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Video: The Productivity Game on "Switch"

How do you get people to change? Are there ways to increase and improve your influence? The book Switch, by Chip Heath and Dan Heath is all about influencing others. It's nicely summarized in this video from The Productivity Game, a reliable source of some of my favorite videos.

Your Job Now

  What was your first job? My first actual job (not counting being the official scorer and announcer at the local Babe Ruth League) was a short term deal at Burger Chef. It was the early days of fast food. I was in charge of the fries and the grill making burgers. It was a tough job, and I didn't do my best work then. Did you struggle at all during your first job? I'm going to guess that you are not in your first job now. Those first job struggles are over. You're probably not in your last job now, either. A lot can change, and jobs change all the time. I might not even be in my last job and I truly love the job I do. My point is that we need to push on. We need to keep working hard. We need to keep learning. No matter what your job is or what order it comes in your list of jobs, your job right now is to work hard, to lead effectively, and to help people do better than they are doing right now. Get those three things right and you can truly call yourself a h

What's Behind The Curtain?

Does your team see and feel the real you? Are you the same person at work as you are when you are on your own? Or are there masks that you wear, roles that you play, that you leave backstage when the day is done? Leaders should be authentic. They also have personal lives. Your life at work may not match your life at home, and that's OK. What's NOT OK is if your life at work does not match your values. High performance, centered leaders lead with the heart as well as the mind and they lead with integrity. In "Alice In Wonderland" there are lots of surprises, lots of tricks, lots of turns, lots of levels of deception. Have you ever known a leader like that? How they achieve their goals and how they think thru their processes can feel like a total mystery. I'd rather work for a transparent leader who has no secret agenda. I'd rather work for an authentic leader who shows you what you get and tells the truth first time and every time. How about you? M

Open the Door

When was the last time you caught someone in a lie? How did you react? It was probably not that long ago, maybe even today. People lie to each other everyday. Some of those lies we let pass, but some startle us so much in their boldness, in their malice, in their deviousness that we are emotionally moved to do something about it. What should we do? We could react with anger. That is sure to stir up more anger. We could react with sadness. Surely, we have every reason to be sad, but what will that accomplish? A better reaction? Call to question the statement in question. Here are some things that work for me: "I'm not sure that I understood what you just said, could you say it another way?" or "I'm not sure I agree with that. Can you convince me?" or "Wow." (the word I sometimes say when I can't think of what to say -- OR I'm thinking of a word that would not be socially acceptable or polite. And yes, even when you catch a lie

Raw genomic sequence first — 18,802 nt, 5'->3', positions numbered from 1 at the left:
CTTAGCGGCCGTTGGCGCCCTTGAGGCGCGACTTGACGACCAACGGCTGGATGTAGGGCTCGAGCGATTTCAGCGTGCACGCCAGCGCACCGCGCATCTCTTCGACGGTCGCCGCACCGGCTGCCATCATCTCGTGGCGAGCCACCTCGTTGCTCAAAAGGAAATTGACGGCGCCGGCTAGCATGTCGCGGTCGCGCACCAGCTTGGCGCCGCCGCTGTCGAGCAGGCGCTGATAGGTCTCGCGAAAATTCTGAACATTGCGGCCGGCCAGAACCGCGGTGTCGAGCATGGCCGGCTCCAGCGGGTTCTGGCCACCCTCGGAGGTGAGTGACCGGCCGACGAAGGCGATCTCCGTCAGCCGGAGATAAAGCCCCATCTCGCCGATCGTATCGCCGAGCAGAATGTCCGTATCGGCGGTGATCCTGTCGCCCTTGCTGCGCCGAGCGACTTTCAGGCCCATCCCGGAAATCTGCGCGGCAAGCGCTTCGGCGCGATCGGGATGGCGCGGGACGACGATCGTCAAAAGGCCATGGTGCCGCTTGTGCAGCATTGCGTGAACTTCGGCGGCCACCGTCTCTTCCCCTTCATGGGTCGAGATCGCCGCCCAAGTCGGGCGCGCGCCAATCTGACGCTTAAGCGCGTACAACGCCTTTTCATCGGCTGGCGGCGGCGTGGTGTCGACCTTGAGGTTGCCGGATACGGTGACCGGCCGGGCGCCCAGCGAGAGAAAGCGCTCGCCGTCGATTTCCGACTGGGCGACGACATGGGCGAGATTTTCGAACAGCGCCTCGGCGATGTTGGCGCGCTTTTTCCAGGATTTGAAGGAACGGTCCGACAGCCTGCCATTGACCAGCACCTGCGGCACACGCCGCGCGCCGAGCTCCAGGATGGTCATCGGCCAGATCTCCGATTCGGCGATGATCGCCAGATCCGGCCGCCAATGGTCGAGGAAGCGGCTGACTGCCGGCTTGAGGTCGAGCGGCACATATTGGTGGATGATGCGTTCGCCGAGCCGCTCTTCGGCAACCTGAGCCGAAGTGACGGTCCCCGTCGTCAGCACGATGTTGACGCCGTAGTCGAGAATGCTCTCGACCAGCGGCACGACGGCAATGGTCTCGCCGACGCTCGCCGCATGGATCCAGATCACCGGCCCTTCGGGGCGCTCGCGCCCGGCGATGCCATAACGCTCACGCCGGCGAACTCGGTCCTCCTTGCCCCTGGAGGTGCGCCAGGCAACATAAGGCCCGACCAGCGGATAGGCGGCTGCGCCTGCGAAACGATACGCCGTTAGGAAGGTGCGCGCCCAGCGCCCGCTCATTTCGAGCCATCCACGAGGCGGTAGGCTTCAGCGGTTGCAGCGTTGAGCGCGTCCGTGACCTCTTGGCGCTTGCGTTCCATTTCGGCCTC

High Performance Leaders Talk About It

Sometimes the best place to start is to talk about it. -- doug smith

Leadership Questions: Your Perspective

Until you can communicate your perspective to your team, how will they ever give their best effort to achieving your goals? We all see things differently. Let your team know how YOU see things. -- doug smith

Truth Provides Sustainable Esteem

A lie is a try to buy self-esteem and the price is too high. -- doug smith

Keep Improving

There are no perfect people, products, or processes. Life is more or less a constant improvement project. -- doug smith

Quality Matters

A typo can be the difference between distinction and extinction. Quality matters. -- doug smith

It's the Long Haul

High performance leaders know that performance is a long term goal not a short-term gain. Think long range, long term, and strong impact. -- doug smith

Building Your Team: Start One on One

Find out what your team means to each team member and then build from there. -- doug smith

Communicate Your Expectations

This is a picture of my good friend Tubs. He has a look of anticipation and expectation in his eyes. He wants to be sure that whoever he is communicating with understands those expectations. If his tongue is showing, he expects a treat. If there's a toy in his mouth, he expects to play. And if he walks toward the door, he expects to go out. Life is simple and good when your expectations are clear. As a leader, you probably have some expectations, too. You expect a certain level of performance from each of your team members. You expect a certain professional conduct. You expect respect. Does everyone on your team understand, clearly, your expectations? Not last year's expectations, and maybe even not last month's expectations, but rather your current expectations? And, not only what you expect but to what level of urgency do you expect prompt action? Let them know. Tell them again. They do need to be reminded. There's no room for a mystery here, is there? Co